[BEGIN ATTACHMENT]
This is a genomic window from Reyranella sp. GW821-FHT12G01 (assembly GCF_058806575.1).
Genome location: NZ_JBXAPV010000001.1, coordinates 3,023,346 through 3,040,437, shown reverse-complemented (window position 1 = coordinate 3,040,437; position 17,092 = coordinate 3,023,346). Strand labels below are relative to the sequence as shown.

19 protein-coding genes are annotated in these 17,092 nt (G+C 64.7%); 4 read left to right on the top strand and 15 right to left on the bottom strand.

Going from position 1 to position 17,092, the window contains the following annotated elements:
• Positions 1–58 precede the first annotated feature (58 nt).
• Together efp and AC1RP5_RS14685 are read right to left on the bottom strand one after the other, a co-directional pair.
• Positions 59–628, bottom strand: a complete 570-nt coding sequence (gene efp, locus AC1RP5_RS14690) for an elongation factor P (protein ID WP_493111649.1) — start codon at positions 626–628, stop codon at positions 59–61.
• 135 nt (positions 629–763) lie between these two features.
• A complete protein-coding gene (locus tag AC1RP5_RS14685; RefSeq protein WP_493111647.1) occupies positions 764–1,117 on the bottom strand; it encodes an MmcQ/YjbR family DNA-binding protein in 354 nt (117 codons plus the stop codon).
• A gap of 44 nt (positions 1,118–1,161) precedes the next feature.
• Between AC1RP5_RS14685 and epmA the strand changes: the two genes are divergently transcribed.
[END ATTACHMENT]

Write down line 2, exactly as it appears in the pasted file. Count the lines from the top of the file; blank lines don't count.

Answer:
Genome location: NZ_JBXAPV010000001.1, coordinates 3,023,346 through 3,040,437, shown reverse-complemented (window position 1 = coordinate 3,040,437; position 17,092 = coordinate 3,023,346). Strand labels below are relative to the sequence as shown.